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RTM at Petascale and Beyond Michael Perrone IBM Master Inventor Computational Sciences Center, IBM Research
RTM (Reverse Time Migration) Seismic Imaging on BGQ • RTM is a widely-used imaging technique for oil and gas exploration, particularly under subsalts • Over $5 trillion of subsalt oil is believed to exist in the Gulf of Mexico • Imaging subsalt regions of the Earth is extremely challenging • Industry anticipates exascale need by 2020
Bottom Line: Seismic Imaging • We can make RTM 10 to 100 times faster • How? • Abandon embarrassingly parallel RTM • Use domain-partitioned, multisource RTM • System requirements • High communication BW • Low communication latency • Lots of memory Can be extended equally well to FWI
Take Home Messages • Embarrassingly parallel is not always the best approach • It is crucial to know where bottlenecks exist • Algorithmic changes can dramatically improve performance
Compute performance on new hardware Old hardware • Kernel performance improvement New hardware 1 New hardware 2 RunTime
Compute performance on new hardware Old hardware • Need to track end-to-end performance New hardware 1 New hardware 2 Disk IO RunTime
Bottlenecks: Memory IO • GPU: 0.1 B/F • 100 GB/s • 1 TF/s • BG/P: 1.0 B/F • 13.6 GB/s • 13.6 GF/s • BG/Q: 0.2 B/F • 43 GB/s • 204.8 GF/s • BG/Q L2: 1.5 B/F • > 300 GB/s • 204.8 GF/s
GPU’s for Seismic Imaging? • x86/GPU [old results, 2x now] • 17B Stencils / Second • nVidia / INRIA collaboration • Velocity model: 560x560x905 • Iterations: 22760 • BlueGene/P • 40B Stencils / Second • Comparable model size/complexity • Partial optimization • MPI not overlapped • Kernel optimization on-going • BlueGene/Q will be even faster Abdelkhalek, R., Calandra, H., Coulaud, O., Roman, J., Latu, G. 2009. Fast Seismic Modeling and Reverse Time Migration on a GPU Cluster. In International Conference on High Performance Computing & Simulation, 2009. HPCS'09.
Reverse Time Migration (RTM) Source Data: Receiver Data: Ship ~1 km ~5 km 1 Shot
RTM - Reverse Time Migration • Use 3D wave equation to model sound in Earth • Forward (Source): Reverse (Receiver): • Imaging Condition
Implementing the Wave Equation • Finite difference in time: • Finite difference in space: • Absorbing boundary conditions, interpolation, compression, etc.
Image RTM Algorithm (for each shot) t=N F(N) R(N) I(N) t=2N F(2N) R(2N) I(2N) t=3N F(3N) R(3N) I(3N) t=kN F(kN) R(kN) I(kN) • Load data • Velocity model v(x,y,z) • Source & Receiver data • Forward propagation • Calculate P(x,y,z,t) • Every N timesteps • Compress P(x,y,x,t) • Write P(x,y,x,t) to disk/memory • Backward propagation • Calculate P(x,y,z,t) • Every N timesteps • Read P(x,y,x,t) from disk/memory • Decompress P(x,y,x,t) • Calculate partial sum of I(x,y,z) • Merge I(x,y,z) with global image . . . . . . . . .
Slave Node Slave Node Slave Node Disk Disk Disk Process shots in parallel, one per slave node Embarrassingly Parallel RTM Data Archive (Disk) Model Master Node . . . Scratch disk bottleneck Subset of model for each shot (~100k+ shots)
Slave Node Slave Node Slave Node Disk Disk Disk Process all data at once with domain decomposition Domain-Partitioned Multisource RTM Data Archive (Disk) Model Master Node . . . Small partitions mean forward wave can be stored locally: No disks Shots merged and model partitioned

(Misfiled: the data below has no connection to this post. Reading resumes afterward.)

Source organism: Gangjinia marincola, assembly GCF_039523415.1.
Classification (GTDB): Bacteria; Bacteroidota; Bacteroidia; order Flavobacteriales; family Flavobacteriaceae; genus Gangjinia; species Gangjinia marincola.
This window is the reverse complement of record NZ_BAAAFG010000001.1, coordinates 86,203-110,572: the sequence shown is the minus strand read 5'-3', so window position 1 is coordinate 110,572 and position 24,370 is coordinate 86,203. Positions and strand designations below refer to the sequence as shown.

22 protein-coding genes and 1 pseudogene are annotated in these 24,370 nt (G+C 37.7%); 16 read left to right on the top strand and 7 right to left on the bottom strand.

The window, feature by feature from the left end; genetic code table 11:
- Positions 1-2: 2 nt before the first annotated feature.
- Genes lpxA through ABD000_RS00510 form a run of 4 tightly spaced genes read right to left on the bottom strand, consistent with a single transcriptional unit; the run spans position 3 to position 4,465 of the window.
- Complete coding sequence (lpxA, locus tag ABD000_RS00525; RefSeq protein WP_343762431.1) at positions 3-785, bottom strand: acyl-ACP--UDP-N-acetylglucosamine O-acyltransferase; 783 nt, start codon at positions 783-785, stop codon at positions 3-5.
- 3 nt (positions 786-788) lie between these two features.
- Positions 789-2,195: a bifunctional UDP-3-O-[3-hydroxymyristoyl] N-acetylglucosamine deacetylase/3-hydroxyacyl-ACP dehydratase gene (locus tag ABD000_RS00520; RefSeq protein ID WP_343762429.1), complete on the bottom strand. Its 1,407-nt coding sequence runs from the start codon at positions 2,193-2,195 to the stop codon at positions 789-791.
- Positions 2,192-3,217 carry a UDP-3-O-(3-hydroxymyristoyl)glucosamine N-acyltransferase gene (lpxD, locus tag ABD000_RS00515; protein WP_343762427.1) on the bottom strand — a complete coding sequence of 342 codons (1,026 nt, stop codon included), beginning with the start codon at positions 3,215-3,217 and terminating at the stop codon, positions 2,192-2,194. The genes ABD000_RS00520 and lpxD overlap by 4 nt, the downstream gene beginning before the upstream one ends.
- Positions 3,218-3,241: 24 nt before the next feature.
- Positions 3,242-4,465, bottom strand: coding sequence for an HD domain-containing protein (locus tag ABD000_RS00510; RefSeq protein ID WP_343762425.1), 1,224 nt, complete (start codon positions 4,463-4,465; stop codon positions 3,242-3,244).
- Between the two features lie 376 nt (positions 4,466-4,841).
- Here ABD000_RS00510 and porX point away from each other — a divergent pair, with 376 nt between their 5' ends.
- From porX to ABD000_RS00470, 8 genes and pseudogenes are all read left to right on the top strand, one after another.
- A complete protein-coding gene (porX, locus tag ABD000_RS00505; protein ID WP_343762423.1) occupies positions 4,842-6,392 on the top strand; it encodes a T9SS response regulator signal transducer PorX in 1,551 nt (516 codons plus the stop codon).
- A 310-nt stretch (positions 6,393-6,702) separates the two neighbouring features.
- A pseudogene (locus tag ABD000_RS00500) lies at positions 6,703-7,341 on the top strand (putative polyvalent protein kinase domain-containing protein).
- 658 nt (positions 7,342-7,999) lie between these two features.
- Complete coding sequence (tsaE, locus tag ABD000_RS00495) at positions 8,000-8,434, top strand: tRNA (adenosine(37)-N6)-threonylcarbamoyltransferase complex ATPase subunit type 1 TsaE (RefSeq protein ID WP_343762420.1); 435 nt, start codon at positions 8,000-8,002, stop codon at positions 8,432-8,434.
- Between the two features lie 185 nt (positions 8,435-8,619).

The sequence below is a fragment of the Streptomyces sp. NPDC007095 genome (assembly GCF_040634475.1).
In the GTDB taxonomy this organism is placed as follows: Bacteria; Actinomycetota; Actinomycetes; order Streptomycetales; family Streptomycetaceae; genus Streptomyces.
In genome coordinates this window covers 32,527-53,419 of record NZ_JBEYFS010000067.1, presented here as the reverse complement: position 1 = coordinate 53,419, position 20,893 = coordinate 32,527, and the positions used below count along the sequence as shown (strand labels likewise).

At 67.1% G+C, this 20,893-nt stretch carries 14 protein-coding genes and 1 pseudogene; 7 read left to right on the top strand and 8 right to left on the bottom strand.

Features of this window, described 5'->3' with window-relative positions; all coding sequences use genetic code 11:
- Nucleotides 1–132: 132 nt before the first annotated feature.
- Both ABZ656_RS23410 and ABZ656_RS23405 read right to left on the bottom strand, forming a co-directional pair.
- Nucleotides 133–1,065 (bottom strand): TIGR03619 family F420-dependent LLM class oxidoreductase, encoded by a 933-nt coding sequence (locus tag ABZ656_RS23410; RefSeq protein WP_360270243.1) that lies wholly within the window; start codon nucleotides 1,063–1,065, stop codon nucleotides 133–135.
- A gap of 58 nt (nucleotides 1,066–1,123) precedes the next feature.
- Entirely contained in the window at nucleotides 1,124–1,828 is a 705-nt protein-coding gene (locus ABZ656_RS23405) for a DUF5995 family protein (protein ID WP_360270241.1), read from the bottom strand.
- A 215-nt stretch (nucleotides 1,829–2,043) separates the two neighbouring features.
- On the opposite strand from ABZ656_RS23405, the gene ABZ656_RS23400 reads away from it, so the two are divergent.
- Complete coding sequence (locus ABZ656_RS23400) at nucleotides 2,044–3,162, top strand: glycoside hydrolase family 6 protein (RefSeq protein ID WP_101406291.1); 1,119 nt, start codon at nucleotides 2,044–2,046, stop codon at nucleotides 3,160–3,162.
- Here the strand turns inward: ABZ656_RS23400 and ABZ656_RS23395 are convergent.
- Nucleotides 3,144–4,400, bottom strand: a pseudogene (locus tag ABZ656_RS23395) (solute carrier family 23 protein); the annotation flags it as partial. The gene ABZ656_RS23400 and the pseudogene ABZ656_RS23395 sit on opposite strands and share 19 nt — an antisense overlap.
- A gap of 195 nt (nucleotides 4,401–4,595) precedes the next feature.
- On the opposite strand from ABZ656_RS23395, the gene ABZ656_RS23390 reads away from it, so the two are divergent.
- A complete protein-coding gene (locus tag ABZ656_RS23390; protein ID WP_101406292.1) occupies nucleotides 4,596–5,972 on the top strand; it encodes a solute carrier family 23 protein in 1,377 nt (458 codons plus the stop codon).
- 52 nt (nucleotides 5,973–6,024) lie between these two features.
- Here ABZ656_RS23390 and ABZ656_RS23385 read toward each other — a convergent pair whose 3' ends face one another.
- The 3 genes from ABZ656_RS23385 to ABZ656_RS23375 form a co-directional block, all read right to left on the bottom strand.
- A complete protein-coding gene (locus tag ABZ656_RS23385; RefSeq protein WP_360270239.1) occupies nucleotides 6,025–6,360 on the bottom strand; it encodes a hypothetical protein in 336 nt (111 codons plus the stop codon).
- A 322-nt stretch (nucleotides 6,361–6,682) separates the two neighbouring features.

Full Velocity Model Multisource RTM Receiver data Velocity Subset • Linear superposition principal • So N sources can be merged • Finite receiver array acts as nonlinear filter on data • Nonlinearity leads to “crosstalk” noise which needs to be minimized Source Accelerate by factor of N
3D RTM Scaling (Partial optimization) • 512x512x512 & 1024x1024x1024 models • Scaling improves for larger models
GPU Scaling is Comparatively PoorTsubame supercomputerJapan • GPU’s achieve only 10% of peak performance (100x increase for 1000 nodes Okamoto, T., Takenaka, H., Nakamura, T. and Aoki, T. 2010. Accelerating large-scale simulation of seismic wave propagation by multi-GPUs and three-dimensional domain decomposition. In Earth Planets Space, November, 2010.
Physical survey size mapped to BG/Q L2 cache • Isotropic RTM with minimum V = 1.5 km/s • 10 points per wavelength (5 would reduce number below by 8x) • Mapping entire survey volume – not a subset (enables multisource) (512)^3 m^3 (4096)^3 m^3 (16384)^3 m^3 # of Racks Max Imaging Frequency
Snapshot Data Easily Fits in Memory (No disk required) • # of uncompressed snapshots that can be stored for various model sizes and number of nodes. • 4x more capacity for BGQ
Comparison • Embarrassingly parallel RTM • Coarse-grain communication • Coarse-grain synchronization • Disk IO Bottleneck • Partitioned RTM • Fine-grain communication • Fine-grain synchronization • No scratch disk Low latency High bandwidth: Blue Gene
Conclusion: RTM can be dramatically accelerated • Algorithmic: • Adopt partitioned, multisource RTM • Abandon embarrassingly parallel implementations • Hardware: • Increase communication bandwidth • Decrease communication latency • Reduce node nondeterminism • Advantages • Can process larger models - scales well • Avoids scratch disk IO bottleneck • Improves RAS & MTBF: No disk means no moving parts • Disadvantages • Must handle shot “crosstalk” noise • Methods exist - research continuing…